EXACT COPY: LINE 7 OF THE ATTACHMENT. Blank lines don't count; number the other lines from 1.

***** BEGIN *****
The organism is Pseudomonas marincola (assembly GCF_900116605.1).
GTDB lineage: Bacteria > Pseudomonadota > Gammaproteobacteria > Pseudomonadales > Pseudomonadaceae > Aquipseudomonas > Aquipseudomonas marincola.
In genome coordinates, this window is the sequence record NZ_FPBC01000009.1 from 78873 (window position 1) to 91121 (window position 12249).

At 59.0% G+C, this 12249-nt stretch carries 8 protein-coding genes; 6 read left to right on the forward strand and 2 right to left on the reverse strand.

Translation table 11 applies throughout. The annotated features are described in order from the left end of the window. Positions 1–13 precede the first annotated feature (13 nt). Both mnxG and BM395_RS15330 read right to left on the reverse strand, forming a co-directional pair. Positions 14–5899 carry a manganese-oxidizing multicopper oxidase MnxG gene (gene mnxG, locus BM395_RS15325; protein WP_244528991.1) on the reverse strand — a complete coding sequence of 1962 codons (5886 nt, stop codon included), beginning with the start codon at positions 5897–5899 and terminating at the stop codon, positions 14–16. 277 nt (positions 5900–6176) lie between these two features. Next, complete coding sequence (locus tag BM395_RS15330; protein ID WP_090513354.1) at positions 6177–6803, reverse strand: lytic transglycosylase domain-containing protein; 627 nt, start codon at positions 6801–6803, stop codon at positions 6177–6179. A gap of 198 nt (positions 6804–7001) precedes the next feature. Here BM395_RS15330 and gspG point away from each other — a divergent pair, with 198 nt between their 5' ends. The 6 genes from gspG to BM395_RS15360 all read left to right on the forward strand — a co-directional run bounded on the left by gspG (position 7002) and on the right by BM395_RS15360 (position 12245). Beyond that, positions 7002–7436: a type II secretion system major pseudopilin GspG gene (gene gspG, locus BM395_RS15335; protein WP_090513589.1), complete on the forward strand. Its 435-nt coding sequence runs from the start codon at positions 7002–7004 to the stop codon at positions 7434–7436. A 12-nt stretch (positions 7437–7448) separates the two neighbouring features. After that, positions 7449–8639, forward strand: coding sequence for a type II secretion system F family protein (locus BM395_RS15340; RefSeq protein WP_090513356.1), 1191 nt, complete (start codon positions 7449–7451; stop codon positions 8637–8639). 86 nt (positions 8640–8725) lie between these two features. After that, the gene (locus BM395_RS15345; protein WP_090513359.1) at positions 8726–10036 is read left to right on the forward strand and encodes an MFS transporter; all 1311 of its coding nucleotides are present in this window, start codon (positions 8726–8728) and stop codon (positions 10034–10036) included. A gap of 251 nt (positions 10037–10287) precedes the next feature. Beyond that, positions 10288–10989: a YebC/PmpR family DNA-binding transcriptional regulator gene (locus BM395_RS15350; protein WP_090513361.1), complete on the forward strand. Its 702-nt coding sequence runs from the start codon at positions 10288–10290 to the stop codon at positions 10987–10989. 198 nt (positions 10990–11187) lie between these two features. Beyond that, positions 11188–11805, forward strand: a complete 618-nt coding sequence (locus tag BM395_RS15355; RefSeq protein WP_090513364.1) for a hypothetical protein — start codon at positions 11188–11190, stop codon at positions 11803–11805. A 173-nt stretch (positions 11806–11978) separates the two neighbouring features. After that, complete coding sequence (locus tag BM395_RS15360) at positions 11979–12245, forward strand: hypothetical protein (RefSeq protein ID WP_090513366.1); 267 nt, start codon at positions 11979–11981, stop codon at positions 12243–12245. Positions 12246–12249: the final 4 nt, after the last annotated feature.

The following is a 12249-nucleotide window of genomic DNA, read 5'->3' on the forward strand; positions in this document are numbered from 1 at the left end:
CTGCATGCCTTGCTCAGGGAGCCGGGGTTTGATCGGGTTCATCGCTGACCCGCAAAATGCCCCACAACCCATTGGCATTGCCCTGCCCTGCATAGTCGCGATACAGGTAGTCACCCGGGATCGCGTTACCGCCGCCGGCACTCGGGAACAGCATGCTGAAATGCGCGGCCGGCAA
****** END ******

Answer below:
CTGCATGCCTTGCTCAGGGAGCCGGGGTTTGATCGGGTTCATCGCTGACCCGCAAAATGCCCCACAACCCATTGGCATTGCCCTGCCCTGCATAGTCGCGATACAGGTAGTCACCCGGGATCGCGTTACCGCCGCCGGCACTCGGGAACAGCATGCTGAAATGCGCGGCCGGCAA